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The Book of books: Editing the International Encyclopedia of Education in the 1980s
Örebro University, School of Humanities, Education and Social Sciences.ORCID iD: 0000-0001-8173-7474
2014 (English)In: ECER 2014, "The Past, the Present and Future of Educational Research in Europe", 2014Conference paper, Oral presentation with published abstract (Refereed)
Abstract [en]

In the short story “The Library of Babel” Lois Jorge Borges distinguishes between different ways of perceiving issues of interpretation: the “purifiers” try to destroy every book that is meaningless while the “inquisitors” seek the canonical Book of books that reveals the meaning of all the others; it “is the formula and perfect compendium of all the rest” (Borges 1941/1962). This perfect compendium is something that has not only attracted the mythological librarian, The Man of Books, as described by Borges, but also to a high degree people of today (Keller 2011).

There are obvious gains of publishing a handbook or an encyclopedia from a market perspective, but what are the gains from a research perspective? Who will undertake such a work, what would be the scholarly motives of the editors working on it, how is that work carried out and what mechanisms shape the content of it? By investigating the archives of one of the most ambitious Encyclopedias of education, The International Encyclopedia of Education, IEE 1985 (cf. Phillips et al 1986), I will explore issues related to the construction of canonical texts. The main purpose of the paper is to provide an understanding of the re/production of canonical knowledge of education. In the paper I will investigate these topics with help from an archive material consisting of meeting protocols and editorial correspondence from the Torsten Husén archive in Stockholm National Archives. Husén was the Editor in Chief for the IEE together with Postlethwaite (Husén, T. & Postlethwaite 1985).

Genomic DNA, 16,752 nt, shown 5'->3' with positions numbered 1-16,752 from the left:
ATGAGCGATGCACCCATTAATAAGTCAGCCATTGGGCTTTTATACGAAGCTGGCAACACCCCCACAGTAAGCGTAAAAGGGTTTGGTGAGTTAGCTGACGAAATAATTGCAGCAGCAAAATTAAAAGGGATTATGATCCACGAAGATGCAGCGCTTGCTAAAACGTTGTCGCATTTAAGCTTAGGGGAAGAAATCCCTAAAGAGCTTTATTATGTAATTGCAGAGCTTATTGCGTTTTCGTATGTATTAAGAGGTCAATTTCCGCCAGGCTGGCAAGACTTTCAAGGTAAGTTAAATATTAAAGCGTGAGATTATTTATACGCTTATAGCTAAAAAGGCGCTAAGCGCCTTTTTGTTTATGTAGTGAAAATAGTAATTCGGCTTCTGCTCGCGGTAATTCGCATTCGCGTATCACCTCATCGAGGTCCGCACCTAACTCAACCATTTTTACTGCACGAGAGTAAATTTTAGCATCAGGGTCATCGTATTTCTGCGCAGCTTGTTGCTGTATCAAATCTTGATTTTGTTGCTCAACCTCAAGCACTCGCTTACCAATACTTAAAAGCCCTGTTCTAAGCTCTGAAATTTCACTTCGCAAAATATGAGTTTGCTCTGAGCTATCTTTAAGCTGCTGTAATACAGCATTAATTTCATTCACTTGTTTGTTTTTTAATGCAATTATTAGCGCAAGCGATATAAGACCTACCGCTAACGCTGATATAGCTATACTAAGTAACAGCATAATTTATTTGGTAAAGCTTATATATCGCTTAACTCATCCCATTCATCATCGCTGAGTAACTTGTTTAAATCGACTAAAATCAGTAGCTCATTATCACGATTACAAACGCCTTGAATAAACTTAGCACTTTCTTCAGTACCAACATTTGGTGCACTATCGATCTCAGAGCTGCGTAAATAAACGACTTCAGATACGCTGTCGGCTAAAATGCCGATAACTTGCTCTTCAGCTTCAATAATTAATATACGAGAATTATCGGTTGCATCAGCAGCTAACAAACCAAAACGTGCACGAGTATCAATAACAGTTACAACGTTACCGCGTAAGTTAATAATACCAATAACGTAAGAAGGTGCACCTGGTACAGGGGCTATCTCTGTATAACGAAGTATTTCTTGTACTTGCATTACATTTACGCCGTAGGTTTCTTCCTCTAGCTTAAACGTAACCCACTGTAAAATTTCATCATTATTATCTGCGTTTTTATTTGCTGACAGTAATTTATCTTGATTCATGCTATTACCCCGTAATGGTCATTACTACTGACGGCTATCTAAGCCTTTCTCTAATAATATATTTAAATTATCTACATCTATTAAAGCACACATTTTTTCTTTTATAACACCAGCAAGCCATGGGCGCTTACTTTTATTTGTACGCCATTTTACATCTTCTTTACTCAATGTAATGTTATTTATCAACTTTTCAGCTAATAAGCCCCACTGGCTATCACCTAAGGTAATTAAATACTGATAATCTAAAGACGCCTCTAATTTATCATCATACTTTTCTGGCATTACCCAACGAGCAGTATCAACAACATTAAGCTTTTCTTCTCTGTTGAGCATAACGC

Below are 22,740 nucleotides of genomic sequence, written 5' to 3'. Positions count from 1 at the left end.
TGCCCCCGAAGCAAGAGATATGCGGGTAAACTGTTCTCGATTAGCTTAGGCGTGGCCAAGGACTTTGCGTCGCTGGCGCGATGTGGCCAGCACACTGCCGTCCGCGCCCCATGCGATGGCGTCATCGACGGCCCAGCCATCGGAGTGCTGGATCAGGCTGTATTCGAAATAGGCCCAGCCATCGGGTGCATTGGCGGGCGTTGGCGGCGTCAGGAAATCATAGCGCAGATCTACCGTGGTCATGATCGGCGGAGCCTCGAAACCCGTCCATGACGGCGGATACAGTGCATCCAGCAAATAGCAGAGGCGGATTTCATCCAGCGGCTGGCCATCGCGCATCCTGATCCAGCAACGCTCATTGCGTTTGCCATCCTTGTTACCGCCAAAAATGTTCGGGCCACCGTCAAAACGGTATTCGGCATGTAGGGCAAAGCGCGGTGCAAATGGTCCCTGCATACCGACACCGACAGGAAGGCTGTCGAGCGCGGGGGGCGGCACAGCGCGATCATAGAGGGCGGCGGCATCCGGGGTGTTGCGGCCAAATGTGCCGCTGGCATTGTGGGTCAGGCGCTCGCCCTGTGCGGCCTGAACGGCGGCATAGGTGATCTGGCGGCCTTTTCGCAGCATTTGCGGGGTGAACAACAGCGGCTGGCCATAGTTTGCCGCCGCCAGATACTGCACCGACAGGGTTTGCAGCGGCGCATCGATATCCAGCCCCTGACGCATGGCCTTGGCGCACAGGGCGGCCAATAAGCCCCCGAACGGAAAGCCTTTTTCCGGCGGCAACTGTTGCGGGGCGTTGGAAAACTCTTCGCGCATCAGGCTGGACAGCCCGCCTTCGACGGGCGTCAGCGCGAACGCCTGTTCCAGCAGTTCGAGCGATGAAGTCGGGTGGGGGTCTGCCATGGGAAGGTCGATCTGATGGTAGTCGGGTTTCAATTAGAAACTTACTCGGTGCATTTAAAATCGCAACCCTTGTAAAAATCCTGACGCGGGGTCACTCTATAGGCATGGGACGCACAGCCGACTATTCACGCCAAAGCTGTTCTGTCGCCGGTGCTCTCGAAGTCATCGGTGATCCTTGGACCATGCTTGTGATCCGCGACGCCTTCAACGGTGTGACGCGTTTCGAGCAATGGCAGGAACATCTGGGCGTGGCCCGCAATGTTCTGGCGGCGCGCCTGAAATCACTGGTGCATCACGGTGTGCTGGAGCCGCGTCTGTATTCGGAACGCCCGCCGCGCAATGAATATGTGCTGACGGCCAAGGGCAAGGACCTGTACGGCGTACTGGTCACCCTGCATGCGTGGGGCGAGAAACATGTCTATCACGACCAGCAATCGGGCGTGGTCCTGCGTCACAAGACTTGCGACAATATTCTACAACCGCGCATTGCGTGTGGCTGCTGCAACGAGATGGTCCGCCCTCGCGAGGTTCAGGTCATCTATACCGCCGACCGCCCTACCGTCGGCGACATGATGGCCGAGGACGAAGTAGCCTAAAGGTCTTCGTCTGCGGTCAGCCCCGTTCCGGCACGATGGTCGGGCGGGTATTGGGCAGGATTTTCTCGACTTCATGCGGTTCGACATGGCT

There exist of course several guidelines on how to edit encyclopedias (e.g. Aschmore 1962, Sillis 1969, Beede 2001, Edwards 2012), but it is difficult to find research about the actual work of editing such books. Most of what can be found is biographical notes.

Investigating the becoming of an encyclopedia can probably best be resembled to the work carried out within the Sociology of knowledge and/or History of knowledge. These shall not be considered as coherent research disciplines but for this paper some traits from them are particularly relevant. One basic assumption is that knowledge (in an encyclopedia) is human knowledge – it is produced under social and historical circumstances and reflects society and particular needs (Charle, Schriewer and Wagner 2004, Schriewer, J. & Martínez 2004, Wagner and Wittrock 1991).